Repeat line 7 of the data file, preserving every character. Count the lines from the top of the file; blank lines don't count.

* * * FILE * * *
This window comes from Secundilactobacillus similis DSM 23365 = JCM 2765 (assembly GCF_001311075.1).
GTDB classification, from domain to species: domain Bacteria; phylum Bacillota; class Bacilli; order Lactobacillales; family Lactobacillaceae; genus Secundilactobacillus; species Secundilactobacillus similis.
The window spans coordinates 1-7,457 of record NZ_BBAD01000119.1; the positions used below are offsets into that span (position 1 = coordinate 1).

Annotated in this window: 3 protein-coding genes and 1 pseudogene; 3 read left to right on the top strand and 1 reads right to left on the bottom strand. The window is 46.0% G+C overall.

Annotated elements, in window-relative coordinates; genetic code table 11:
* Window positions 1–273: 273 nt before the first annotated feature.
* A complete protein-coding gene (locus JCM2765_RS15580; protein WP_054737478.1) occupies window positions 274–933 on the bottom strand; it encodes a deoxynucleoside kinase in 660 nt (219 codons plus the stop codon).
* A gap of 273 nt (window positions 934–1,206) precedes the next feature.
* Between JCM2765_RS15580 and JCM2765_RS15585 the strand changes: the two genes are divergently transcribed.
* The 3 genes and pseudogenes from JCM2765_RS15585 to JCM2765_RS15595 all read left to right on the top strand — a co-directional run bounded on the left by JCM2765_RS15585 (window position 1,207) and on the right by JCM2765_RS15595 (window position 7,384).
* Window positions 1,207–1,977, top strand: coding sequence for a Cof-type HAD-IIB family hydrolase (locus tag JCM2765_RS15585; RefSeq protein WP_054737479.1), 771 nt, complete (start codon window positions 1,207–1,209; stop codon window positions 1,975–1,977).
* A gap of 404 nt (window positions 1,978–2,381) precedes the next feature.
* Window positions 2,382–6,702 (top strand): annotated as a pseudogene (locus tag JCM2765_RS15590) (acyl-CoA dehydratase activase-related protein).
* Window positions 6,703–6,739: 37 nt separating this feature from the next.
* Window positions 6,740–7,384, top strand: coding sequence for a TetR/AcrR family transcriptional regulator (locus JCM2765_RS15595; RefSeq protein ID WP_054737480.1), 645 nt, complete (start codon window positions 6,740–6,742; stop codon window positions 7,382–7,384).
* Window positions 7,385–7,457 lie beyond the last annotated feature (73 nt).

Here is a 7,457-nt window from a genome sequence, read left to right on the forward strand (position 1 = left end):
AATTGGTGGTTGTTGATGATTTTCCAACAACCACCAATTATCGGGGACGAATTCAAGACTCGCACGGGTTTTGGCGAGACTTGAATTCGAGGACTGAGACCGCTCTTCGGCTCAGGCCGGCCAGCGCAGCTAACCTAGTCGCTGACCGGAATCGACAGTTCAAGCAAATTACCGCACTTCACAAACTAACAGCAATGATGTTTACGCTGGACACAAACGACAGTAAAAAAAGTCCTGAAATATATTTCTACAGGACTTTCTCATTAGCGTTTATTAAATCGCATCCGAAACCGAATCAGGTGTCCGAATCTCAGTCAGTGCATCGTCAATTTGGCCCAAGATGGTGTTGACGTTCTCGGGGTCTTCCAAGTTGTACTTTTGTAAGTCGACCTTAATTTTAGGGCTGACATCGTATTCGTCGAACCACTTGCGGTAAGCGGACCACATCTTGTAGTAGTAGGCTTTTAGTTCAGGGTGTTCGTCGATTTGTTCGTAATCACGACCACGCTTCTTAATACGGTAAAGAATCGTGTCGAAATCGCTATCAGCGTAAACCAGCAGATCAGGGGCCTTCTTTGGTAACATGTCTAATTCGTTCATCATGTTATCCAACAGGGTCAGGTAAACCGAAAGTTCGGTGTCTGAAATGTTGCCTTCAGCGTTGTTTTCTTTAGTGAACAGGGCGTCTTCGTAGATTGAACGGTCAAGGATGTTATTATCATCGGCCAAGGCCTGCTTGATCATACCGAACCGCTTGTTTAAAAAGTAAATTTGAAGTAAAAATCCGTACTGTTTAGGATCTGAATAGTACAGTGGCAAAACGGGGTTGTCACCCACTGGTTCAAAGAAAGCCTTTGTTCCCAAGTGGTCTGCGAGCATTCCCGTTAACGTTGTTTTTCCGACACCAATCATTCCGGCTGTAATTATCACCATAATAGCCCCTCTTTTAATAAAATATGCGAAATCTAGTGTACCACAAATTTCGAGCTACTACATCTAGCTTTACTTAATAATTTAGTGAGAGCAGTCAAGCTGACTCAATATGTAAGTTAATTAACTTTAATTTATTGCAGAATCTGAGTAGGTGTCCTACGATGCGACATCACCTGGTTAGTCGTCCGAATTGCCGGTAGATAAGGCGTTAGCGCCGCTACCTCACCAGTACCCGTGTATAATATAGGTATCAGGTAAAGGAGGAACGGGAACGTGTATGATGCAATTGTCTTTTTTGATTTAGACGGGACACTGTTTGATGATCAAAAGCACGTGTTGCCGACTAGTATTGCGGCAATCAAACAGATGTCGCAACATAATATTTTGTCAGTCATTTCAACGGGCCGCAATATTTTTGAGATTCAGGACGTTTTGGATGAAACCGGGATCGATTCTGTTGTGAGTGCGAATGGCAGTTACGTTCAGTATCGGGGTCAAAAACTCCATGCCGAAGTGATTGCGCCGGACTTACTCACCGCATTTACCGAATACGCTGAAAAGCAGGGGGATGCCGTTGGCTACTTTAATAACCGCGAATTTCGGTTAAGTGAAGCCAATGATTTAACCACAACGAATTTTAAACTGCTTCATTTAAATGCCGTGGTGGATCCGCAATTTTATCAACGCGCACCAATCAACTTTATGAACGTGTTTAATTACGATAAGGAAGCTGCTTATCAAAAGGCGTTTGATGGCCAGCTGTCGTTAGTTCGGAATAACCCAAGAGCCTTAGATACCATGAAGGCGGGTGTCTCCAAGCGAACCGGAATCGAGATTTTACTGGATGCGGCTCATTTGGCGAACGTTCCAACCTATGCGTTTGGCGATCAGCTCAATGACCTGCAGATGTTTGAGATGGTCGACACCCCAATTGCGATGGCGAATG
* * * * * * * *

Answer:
* A complete protein-coding gene (locus JCM2765_RS15580; protein WP_054737478.1) occupies window positions 274–933 on the bottom strand; it encodes a deoxynucleoside kinase in 660 nt (219 codons plus the stop codon).